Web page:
Regulators Take Reins of Cosmopolitan Life, Cauley Among Creditors

by George Waldon  on Monday, Oct. 12, 2009 12:00 am  

State insurance regulators are still sorting through the tattered balance sheet of a 78-year-old Little Rock company to determine if it can be salvaged.

A court-ordered receiver has directed the affairs of Cosmopolitan Life Insurance Co. since March, when the Arkansas Insurance Department learned that what appeared to be a stable company had suddenly fallen into what its chief financial officer called a "financially hazardous" condition.

Its problems included negative cash flow of $100,000 per month, unpaid payroll taxes dating back to 2007 and unpaid premiums for the reinsurance that limited the company's exposure to large claims.

Cosmopolitan's primary product was excess loss coverage policies for companies with self-funded health insurance plans.

"We're still evaluating what we have in the way of assets and outstanding claims," said Jay Bradford, Arkansas Insurance Commissioner. "We are quite concerned about it but won't know until January when we can make a final evaluation on whether or not it can be saved."

It's hard to see what's left to salvage.

A $1.1 million loss for 2008 plunged Cosmopolitan's capital into the danger zone, and disclosure that the company was on the path to insolvency prompted regulatory intervention. What caused the loss?

"That matter is still under scrutiny," said Mel Anderson, deputy commissioner for finance at the Arkansas Insurance Department.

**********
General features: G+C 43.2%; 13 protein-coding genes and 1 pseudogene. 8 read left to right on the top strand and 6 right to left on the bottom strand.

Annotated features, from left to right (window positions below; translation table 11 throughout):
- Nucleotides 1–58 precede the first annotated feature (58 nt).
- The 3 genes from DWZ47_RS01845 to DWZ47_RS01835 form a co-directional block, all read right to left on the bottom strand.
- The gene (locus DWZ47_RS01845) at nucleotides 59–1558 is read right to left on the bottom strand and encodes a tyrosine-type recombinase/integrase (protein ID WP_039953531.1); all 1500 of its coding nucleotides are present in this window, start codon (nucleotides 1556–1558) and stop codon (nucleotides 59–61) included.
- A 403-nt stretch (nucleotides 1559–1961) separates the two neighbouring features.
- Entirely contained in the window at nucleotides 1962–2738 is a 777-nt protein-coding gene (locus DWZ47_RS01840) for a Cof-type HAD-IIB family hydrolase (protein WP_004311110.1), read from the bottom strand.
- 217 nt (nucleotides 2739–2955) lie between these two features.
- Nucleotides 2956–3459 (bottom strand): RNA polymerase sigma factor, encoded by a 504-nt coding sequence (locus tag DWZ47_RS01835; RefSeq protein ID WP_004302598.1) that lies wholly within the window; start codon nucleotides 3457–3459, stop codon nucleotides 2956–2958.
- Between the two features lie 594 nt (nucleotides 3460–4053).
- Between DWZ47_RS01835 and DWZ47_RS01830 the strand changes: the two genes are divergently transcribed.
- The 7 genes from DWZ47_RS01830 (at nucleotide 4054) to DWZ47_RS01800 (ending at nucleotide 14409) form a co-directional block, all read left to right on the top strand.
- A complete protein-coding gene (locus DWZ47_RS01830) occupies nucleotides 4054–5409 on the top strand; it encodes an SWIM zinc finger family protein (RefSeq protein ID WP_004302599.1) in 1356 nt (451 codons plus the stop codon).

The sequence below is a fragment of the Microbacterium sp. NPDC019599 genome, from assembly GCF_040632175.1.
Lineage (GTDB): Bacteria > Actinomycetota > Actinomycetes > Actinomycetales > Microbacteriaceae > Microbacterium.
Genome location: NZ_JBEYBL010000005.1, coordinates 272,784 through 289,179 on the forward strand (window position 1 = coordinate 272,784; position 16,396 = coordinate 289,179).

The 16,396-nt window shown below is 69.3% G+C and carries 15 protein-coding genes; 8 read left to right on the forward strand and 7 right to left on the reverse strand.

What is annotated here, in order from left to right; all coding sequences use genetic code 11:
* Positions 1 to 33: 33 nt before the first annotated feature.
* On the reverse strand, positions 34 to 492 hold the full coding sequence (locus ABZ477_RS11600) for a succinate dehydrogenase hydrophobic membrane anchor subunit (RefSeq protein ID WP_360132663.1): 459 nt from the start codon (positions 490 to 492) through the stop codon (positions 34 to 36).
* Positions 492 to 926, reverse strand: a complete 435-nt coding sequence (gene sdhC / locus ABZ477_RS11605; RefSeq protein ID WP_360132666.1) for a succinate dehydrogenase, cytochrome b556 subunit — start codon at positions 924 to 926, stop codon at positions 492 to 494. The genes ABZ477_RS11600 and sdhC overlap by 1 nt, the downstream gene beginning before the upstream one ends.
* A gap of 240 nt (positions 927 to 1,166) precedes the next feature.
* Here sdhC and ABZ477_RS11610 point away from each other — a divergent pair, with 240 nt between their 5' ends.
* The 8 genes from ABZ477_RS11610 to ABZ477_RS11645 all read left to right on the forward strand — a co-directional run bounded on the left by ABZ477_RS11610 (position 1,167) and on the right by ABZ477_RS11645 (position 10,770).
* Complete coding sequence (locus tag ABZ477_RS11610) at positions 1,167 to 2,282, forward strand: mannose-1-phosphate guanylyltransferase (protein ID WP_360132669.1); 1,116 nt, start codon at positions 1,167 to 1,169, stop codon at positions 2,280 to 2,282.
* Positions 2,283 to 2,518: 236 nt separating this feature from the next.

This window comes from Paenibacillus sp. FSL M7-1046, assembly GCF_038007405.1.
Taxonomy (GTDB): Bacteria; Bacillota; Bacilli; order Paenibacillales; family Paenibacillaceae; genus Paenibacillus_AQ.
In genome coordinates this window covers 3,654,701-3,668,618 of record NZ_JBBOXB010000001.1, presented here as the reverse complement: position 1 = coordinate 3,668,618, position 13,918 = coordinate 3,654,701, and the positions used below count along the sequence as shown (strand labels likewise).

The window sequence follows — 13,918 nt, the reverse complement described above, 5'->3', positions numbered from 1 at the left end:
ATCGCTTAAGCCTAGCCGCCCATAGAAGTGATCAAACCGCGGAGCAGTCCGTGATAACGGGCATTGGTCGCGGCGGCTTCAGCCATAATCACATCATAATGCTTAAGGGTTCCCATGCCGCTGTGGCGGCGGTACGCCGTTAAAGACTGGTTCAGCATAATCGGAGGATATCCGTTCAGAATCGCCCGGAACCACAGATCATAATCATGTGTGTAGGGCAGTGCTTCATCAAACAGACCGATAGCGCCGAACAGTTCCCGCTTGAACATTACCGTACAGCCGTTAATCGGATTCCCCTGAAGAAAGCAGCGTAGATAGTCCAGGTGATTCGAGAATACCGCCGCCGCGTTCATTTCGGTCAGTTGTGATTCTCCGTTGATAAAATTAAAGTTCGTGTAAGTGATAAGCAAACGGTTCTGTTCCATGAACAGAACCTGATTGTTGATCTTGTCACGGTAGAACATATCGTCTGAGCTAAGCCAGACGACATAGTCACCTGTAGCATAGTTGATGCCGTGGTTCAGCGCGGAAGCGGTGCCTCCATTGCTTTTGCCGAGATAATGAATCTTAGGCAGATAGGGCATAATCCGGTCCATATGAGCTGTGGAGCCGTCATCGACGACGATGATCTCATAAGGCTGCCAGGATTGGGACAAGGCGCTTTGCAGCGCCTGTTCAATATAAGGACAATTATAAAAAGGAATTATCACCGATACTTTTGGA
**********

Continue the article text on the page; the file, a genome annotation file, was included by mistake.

"More claims than premiums; that's the bottom line," said J. Matt Lile III, former president of Cosmopolitan Life.

Stephen Whitwell of North Little Rock, majority shareholder in Cosmopolitan, might appear to have the most to lose. But the biggest financial casualty could be a cash-strapped Little Rock businessman: Gene Cauley.

The former class-action lawyer infused $2.5 million into Cosmopolitan Life through his SEC Consultants LLC nearly three years ago. The money, used by the company for capital, amounted to a loan that was to pay 8 percent interest annually.

The Cauley funding appears to be convertible to an ownership stake in Cosmopolitan and is linked with an option to buy a 50 percent stake in the company. Given the firm's financial situation, the loan could be considered so much unsecured debt at a time when Cauley is trying to raise $8.8 million to pay restitution to clients whose settlement money he has admitted stealing.

"It is a significantly subordinated debt," Anderson said.

 

 

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